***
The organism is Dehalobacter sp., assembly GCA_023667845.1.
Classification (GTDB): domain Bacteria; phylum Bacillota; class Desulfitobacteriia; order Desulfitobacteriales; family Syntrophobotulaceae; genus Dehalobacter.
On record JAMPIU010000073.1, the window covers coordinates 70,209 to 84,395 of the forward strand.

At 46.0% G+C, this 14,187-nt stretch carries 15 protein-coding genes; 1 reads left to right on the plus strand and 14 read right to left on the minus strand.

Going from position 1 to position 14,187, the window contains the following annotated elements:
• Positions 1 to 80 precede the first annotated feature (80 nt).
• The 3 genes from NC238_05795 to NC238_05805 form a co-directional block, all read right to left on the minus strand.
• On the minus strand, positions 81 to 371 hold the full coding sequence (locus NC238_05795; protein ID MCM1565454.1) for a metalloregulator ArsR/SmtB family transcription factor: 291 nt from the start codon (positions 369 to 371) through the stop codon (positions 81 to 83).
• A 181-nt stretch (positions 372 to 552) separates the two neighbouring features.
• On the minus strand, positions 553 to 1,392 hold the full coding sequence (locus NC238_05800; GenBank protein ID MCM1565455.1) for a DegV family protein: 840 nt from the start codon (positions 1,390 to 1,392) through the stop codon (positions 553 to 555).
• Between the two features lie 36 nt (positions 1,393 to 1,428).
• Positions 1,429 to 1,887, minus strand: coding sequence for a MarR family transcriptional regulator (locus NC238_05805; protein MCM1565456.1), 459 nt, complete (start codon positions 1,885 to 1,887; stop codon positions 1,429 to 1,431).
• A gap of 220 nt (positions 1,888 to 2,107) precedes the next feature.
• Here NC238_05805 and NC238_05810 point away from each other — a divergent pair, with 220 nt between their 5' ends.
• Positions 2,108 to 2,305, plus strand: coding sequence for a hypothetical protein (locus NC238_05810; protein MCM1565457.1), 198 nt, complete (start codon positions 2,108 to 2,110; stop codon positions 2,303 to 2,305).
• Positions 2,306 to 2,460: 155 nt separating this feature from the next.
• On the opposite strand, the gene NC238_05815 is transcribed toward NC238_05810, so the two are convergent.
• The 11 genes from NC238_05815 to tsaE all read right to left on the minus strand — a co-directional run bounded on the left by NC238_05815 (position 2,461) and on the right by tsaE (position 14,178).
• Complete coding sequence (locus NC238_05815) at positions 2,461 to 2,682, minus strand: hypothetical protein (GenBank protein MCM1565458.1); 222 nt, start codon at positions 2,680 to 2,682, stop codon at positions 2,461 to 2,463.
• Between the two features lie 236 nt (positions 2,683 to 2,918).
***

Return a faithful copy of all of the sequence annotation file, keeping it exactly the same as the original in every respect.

The organism is Dehalobacter sp., assembly GCA_023667845.1.
Classification (GTDB): domain Bacteria; phylum Bacillota; class Desulfitobacteriia; order Desulfitobacteriales; family Syntrophobotulaceae; genus Dehalobacter.
On record JAMPIU010000073.1, the window covers coordinates 70,209 to 84,395 of the forward strand.

At 46.0% G+C, this 14,187-nt stretch carries 15 protein-coding genes; 1 reads left to right on the plus strand and 14 read right to left on the minus strand.

Going from position 1 to position 14,187, the window contains the following annotated elements:
• Positions 1 to 80 precede the first annotated feature (80 nt).
• The 3 genes from NC238_05795 to NC238_05805 form a co-directional block, all read right to left on the minus strand.
• On the minus strand, positions 81 to 371 hold the full coding sequence (locus NC238_05795; protein ID MCM1565454.1) for a metalloregulator ArsR/SmtB family transcription factor: 291 nt from the start codon (positions 369 to 371) through the stop codon (positions 81 to 83).
• A 181-nt stretch (positions 372 to 552) separates the two neighbouring features.
• On the minus strand, positions 553 to 1,392 hold the full coding sequence (locus NC238_05800; GenBank protein ID MCM1565455.1) for a DegV family protein: 840 nt from the start codon (positions 1,390 to 1,392) through the stop codon (positions 553 to 555).
• Between the two features lie 36 nt (positions 1,393 to 1,428).
• Positions 1,429 to 1,887, minus strand: coding sequence for a MarR family transcriptional regulator (locus NC238_05805; protein MCM1565456.1), 459 nt, complete (start codon positions 1,885 to 1,887; stop codon positions 1,429 to 1,431).
• A gap of 220 nt (positions 1,888 to 2,107) precedes the next feature.
• Here NC238_05805 and NC238_05810 point away from each other — a divergent pair, with 220 nt between their 5' ends.
• Positions 2,108 to 2,305, plus strand: coding sequence for a hypothetical protein (locus NC238_05810; protein MCM1565457.1), 198 nt, complete (start codon positions 2,108 to 2,110; stop codon positions 2,303 to 2,305).
• Positions 2,306 to 2,460: 155 nt separating this feature from the next.
• On the opposite strand, the gene NC238_05815 is transcribed toward NC238_05810, so the two are convergent.
• The 11 genes from NC238_05815 to tsaE all read right to left on the minus strand — a co-directional run bounded on the left by NC238_05815 (position 2,461) and on the right by tsaE (position 14,178).
• Complete coding sequence (locus NC238_05815) at positions 2,461 to 2,682, minus strand: hypothetical protein (GenBank protein MCM1565458.1); 222 nt, start codon at positions 2,680 to 2,682, stop codon at positions 2,461 to 2,463.
• Between the two features lie 236 nt (positions 2,683 to 2,918).